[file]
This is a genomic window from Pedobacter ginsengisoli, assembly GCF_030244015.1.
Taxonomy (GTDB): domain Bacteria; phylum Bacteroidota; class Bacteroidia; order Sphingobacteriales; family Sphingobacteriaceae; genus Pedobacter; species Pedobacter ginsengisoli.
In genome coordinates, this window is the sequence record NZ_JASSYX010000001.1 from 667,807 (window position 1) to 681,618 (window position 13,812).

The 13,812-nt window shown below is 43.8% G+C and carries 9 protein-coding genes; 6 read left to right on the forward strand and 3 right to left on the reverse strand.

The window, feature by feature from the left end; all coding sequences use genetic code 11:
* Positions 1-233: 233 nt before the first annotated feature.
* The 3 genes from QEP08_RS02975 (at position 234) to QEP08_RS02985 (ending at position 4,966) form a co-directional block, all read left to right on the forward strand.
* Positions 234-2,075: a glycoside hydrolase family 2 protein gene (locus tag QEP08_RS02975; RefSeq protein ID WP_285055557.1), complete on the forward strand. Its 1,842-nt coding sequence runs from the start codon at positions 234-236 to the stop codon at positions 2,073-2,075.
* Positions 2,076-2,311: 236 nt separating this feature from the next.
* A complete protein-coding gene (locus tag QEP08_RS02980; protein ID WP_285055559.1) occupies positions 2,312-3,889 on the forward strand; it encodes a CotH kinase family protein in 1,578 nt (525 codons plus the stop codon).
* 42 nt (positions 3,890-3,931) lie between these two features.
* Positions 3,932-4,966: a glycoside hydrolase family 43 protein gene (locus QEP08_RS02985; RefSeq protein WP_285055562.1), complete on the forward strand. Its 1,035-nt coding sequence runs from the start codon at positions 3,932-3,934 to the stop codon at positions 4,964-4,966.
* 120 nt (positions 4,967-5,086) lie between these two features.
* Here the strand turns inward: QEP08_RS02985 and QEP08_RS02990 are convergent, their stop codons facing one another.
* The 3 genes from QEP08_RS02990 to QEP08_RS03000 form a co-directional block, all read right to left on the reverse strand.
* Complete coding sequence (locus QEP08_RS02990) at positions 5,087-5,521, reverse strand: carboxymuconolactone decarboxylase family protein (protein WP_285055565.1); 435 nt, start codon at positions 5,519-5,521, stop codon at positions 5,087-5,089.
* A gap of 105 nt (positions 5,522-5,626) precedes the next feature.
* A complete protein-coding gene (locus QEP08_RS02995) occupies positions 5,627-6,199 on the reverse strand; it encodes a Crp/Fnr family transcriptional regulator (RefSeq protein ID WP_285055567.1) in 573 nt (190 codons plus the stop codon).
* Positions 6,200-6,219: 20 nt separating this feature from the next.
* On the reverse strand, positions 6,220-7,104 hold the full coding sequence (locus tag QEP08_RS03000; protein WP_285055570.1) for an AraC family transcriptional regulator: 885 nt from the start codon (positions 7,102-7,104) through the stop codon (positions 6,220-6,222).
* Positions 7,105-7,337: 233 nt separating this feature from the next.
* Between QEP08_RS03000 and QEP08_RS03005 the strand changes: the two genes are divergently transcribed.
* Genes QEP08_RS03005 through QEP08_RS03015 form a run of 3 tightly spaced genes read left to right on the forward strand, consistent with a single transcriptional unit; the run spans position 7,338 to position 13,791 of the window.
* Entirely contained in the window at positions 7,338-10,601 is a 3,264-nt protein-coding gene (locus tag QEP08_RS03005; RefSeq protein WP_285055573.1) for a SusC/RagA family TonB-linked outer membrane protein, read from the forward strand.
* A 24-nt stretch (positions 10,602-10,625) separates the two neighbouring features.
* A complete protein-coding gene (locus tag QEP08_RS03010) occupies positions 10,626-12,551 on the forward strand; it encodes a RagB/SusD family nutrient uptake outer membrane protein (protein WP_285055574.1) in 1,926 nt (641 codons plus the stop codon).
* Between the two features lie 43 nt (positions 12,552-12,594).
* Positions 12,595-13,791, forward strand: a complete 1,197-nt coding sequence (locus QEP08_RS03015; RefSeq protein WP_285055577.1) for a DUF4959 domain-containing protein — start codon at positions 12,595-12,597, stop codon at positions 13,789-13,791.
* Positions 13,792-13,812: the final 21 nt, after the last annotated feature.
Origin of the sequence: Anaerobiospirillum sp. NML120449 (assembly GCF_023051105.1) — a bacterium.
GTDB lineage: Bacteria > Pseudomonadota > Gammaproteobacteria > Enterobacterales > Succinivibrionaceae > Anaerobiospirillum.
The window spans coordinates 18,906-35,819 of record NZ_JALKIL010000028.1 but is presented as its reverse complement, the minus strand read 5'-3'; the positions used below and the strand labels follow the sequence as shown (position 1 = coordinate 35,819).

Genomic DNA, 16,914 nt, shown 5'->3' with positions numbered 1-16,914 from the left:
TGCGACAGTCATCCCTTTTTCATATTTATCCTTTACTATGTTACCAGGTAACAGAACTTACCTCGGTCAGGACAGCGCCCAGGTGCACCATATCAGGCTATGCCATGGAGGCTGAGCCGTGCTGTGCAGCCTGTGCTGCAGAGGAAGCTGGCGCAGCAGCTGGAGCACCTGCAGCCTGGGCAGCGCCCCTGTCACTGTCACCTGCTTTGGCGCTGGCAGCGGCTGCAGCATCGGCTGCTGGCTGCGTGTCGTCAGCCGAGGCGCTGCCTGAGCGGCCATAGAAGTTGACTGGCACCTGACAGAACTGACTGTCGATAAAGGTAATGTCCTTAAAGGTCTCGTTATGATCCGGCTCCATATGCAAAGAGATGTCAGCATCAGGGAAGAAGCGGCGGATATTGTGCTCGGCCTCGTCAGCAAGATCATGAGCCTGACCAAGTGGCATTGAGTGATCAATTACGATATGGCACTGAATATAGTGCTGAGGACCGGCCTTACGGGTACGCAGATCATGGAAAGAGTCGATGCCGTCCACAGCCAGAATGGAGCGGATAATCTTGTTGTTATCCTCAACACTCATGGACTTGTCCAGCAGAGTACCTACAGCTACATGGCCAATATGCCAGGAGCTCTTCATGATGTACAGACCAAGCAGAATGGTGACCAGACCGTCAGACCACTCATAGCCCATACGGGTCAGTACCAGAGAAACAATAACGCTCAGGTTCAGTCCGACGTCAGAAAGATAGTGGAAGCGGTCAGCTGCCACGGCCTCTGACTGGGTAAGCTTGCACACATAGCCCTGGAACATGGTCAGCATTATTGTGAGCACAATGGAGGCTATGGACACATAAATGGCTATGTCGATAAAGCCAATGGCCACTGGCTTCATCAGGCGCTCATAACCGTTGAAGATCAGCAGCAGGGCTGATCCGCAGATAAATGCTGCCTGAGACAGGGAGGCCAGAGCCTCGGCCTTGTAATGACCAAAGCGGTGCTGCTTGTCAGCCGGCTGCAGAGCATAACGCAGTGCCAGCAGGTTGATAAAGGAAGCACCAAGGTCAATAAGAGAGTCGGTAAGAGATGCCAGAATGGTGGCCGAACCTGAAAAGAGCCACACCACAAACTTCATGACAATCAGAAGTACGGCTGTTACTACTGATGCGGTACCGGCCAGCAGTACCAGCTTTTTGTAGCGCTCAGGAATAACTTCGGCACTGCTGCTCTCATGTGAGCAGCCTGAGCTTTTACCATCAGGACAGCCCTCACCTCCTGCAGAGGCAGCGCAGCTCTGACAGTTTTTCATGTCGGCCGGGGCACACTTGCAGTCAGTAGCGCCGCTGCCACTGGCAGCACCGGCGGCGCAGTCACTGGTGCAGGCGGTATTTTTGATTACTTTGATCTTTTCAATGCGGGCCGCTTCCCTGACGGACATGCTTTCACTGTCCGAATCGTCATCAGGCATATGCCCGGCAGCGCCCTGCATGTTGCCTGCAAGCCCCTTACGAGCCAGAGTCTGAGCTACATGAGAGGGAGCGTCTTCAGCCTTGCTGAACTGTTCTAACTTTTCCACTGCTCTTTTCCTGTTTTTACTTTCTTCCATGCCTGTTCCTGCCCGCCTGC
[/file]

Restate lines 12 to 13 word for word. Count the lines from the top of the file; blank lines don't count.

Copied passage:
* Positions 3,932-4,966: a glycoside hydrolase family 43 protein gene (locus QEP08_RS02985; RefSeq protein WP_285055562.1), complete on the forward strand. Its 1,035-nt coding sequence runs from the start codon at positions 3,932-3,934 to the stop codon at positions 4,964-4,966.
* 120 nt (positions 4,967-5,086) lie between these two features.